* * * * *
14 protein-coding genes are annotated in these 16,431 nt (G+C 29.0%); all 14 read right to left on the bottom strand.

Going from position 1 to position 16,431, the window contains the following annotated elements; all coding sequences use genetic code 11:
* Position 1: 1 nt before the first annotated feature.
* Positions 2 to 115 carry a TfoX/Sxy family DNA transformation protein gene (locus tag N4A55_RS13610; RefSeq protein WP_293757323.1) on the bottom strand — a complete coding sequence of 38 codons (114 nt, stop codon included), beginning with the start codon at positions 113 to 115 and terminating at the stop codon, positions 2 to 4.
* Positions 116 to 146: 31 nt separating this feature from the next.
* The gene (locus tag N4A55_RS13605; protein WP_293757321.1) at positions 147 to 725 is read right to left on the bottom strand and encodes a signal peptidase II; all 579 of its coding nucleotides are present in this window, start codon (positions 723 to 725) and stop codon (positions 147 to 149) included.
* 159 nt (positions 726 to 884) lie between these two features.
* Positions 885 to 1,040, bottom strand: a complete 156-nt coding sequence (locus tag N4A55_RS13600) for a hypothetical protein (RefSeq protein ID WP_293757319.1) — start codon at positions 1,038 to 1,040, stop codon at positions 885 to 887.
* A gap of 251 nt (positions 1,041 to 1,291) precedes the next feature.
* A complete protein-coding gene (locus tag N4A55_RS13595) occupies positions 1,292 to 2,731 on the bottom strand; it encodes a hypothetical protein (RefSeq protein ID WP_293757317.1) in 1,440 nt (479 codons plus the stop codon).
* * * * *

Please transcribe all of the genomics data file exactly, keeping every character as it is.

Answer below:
14 protein-coding genes are annotated in these 16,431 nt (G+C 29.0%); all 14 read right to left on the bottom strand.

Going from position 1 to position 16,431, the window contains the following annotated elements; all coding sequences use genetic code 11:
* Position 1: 1 nt before the first annotated feature.
* Positions 2 to 115 carry a TfoX/Sxy family DNA transformation protein gene (locus tag N4A55_RS13610; RefSeq protein WP_293757323.1) on the bottom strand — a complete coding sequence of 38 codons (114 nt, stop codon included), beginning with the start codon at positions 113 to 115 and terminating at the stop codon, positions 2 to 4.
* Positions 116 to 146: 31 nt separating this feature from the next.
* The gene (locus tag N4A55_RS13605; protein WP_293757321.1) at positions 147 to 725 is read right to left on the bottom strand and encodes a signal peptidase II; all 579 of its coding nucleotides are present in this window, start codon (positions 723 to 725) and stop codon (positions 147 to 149) included.
* 159 nt (positions 726 to 884) lie between these two features.
* Positions 885 to 1,040, bottom strand: a complete 156-nt coding sequence (locus tag N4A55_RS13600) for a hypothetical protein (RefSeq protein ID WP_293757319.1) — start codon at positions 1,038 to 1,040, stop codon at positions 885 to 887.
* A gap of 251 nt (positions 1,041 to 1,291) precedes the next feature.
* A complete protein-coding gene (locus tag N4A55_RS13595) occupies positions 1,292 to 2,731 on the bottom strand; it encodes a hypothetical protein (RefSeq protein ID WP_293757317.1) in 1,440 nt (479 codons plus the stop codon).